[See larger version]Amongst these, for the most part working men, sat a number of gentlemen, and even one lord, Lord Dacre, who had lived in Paris and was a regular Revolutionist. The Convention sat unmolested till the 5th of December, arranging for a future meeting in England, and organising committees and correspondents in different towns. They also recommended to all Reform clubs and societies to invoke Divine aid on their endeavours for just reform. On meeting on the morning of the 5th, the president, Paterson, announced that himself, Margarot, and the delegates had been arrested, and were only out on bail. Immediately after this, the Lord Provost appeared with a force to disperse the meeting, and though Skirving informed him that the place of meeting was his own hired house, and that they had met for a purely constitutional purpose, the Lord Provost broke up the meeting and drove out the members. That evening they met again at another place, but only to be turned out again. Still they did not disperse before Gerald had offered up a fervent prayer for the success of Reform. Mr. Skirving then issued a circular inviting the delegates to meet in his private house, and for this he was arrested on the 6th of January, 1794, brought before the Court of Justiciary, and sentenced to fourteen years' transportation. On the 13th Margarot received the same sentence; and, in the month of March, Gerald likewise.Anne prorogued Parliament on the 16th of July in a speech, in which she felicitated herself on having closed a long and bloody war, which she had inherited, and not occasioned. She trusted also that before the meeting of the next Parliament the commercial interests of France and England would be better understood, so that there would be no longer any obstacle to a good commercial treaty. She said not a word regarding the Pretender, so that it was felt by the Whigs that she had followed the dictates of nature rather than of party in regard to him. On the 8th of August she dissolved Parliament by proclamation, its triennial term having expired. Burnet says it had acquired the name of the Pacific Parliament; and he winds up his[12] own history with the remark that "no assembly but one composed as this was could have sat quiet under such a peace." There was every effort made, however, to impress on the constituencies the high merit of the Parliament in making an advantageous and glorious peace, medals being cast for that purpose bearing the effigy of the queen and a Latin motto laudatory of peace.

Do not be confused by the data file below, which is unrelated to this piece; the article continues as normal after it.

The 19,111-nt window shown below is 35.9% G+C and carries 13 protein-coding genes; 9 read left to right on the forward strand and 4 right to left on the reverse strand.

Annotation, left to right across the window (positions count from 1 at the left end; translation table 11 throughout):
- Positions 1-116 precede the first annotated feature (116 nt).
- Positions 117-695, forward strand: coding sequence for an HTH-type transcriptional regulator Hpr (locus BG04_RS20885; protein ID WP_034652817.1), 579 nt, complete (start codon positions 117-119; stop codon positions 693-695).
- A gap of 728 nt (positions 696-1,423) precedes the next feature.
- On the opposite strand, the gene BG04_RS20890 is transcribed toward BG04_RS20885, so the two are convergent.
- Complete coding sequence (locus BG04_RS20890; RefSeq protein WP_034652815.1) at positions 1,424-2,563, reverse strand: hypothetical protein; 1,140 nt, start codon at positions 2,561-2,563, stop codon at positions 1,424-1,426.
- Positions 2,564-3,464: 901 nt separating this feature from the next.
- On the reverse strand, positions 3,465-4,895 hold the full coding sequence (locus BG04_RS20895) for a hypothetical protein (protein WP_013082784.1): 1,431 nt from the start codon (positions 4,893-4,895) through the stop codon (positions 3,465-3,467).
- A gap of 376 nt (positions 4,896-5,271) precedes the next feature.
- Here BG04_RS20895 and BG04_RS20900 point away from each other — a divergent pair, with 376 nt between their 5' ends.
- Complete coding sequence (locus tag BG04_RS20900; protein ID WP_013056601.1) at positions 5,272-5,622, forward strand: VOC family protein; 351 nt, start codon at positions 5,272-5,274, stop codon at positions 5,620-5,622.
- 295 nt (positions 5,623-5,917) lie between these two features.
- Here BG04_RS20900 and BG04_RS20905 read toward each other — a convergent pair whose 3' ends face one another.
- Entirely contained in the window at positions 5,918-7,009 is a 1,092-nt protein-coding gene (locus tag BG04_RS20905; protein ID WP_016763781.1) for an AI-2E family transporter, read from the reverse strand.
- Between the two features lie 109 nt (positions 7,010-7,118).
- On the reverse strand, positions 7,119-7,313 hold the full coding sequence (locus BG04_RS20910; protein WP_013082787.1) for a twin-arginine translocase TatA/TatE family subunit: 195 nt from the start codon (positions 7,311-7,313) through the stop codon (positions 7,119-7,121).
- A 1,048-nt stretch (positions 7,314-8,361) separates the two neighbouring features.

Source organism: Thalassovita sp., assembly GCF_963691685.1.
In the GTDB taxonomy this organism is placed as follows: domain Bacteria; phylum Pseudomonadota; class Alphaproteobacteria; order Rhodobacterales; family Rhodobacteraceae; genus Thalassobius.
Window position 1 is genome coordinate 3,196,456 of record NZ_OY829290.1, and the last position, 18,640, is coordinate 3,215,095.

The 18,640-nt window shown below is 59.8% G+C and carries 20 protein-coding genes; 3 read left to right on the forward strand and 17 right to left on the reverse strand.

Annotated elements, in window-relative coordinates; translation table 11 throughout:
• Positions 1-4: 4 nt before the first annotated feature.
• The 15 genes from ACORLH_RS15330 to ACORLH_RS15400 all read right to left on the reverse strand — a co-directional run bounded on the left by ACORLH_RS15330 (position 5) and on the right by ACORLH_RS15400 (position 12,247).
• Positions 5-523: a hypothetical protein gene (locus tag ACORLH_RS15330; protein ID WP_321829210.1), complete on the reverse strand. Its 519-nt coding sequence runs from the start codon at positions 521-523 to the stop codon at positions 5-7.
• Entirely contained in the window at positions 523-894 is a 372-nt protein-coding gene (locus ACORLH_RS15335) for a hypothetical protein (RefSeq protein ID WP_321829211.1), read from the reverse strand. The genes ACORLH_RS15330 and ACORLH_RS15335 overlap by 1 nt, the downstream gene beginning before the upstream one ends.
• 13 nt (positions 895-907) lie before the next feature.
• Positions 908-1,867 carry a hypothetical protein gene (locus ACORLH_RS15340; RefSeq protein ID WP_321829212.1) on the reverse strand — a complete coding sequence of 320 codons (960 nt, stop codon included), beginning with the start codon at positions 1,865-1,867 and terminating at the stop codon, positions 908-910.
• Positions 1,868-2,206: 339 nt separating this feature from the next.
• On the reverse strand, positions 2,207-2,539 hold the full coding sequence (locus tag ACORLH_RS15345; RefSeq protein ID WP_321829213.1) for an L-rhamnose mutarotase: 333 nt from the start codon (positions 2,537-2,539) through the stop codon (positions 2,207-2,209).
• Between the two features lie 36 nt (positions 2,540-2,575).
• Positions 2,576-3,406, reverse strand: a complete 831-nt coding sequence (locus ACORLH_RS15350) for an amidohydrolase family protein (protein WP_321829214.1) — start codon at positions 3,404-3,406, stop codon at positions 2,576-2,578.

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On the 1st of June according to the arrangements of General Gage, as the clock struck twelve, all the public offices were closed, and the whole official business was transferred to Salem. But the wide discontent of the people met him there as much as at Boston. When the Assembly met, which was in the following week, such was its spirit that General Gage felt that he must dissolve it. General Gage, seeing the lowering aspect of affairs, took the precaution to throw more troops into the neighbourhood, so that he had some six regiments, with a train of artillery, when he encamped on the common near Boston. Active emissaries were immediately sent amongst these troops, who, by presents of ardent spirits and fine promises, seduced a considerable number from their duty. To prevent this, he stationed a strong guard at Boston Neck, a narrow isthmus connecting the town with the common and open country. On this a vehement cry was raised, that he was going to cut off all communication with the country, blockade the town, and reduce it to submission by famine. The inhabitants of the county of Worcester sent a deputation to inquire Gage's intentions, and they did not omit to hint that, if necessary, they would drive in the guard with arms; for, in fact, besides the arms which most Americans then had, others had been supplied to such as were too poor to purchase them. Gordon, their historian, tells us that the people were preparing to defend their rights by the sword; that they were supplying themselves from Boston with guns, knapsacks, etc. According to the Militia Law, most men were well furnished with muskets and powder, and were now busily employed in exercising themselves; thus all was bustle, casting of balls, and making ready for a struggle. Gage, seeing all this, removed the gunpowder and the military stores from Charlestown, Cambridge, and other localities, to his own quarters. This, again, excited a deep rage in the people, who threatened to attack his troops. To prevent this, he went on briskly with his defences on the Neck; but what he did by day the mob endeavoured to undo by night. They set fire to his supplies of straw; they sank the boats that were bringing bricks, and overturned his waggons conveying timber. Nothing but the greatest patience and forbearance prevented an instant collision.

Meanwhile, Colonel Thornton, though delayed, and with only a handful of men, still pushed on towards the battery, surprised the Americans, who expected no attack in that quarter, and carried it against overwhelming numbers. When about to turn the captured guns against the enemy, a messenger came in haste to say that Pakenham had fallen, and the attacking force had retired. But Thornton would not retrace his steps without carrying off a good quantity of the artillery, amongst which was a howitzer, inscribed, "Taken at the surrender of Yorktown, 1781." On his return to the main body, which he did without any pursuitfor even so small a band the Americans did not venture to pursueit was found that he had had but three men killed and forty wounded, he himself being amongst the latter.The whole of London was thrown into great agitation, and Sir John Anstruther that evening, in the House of Commons, was very severe on the Ministers for not taking more decided measures for the protection of the metropolis. The next day the letter of Sir Francis was taken into consideration. Many severe strictures were made on his conduct, and even Whitbread contended that the Speaker's warrant was perfectly legal, and that[598] Sir Francis had done a great injury to the cause of Reform by stirring up a riot in the prosecution of a constitutional question. There was a call for the expulsion of the Radical baronet from the House; but as this would have produced a new election in Westminster, by which he would certainly have been returned afresh, that was prudently abandoned.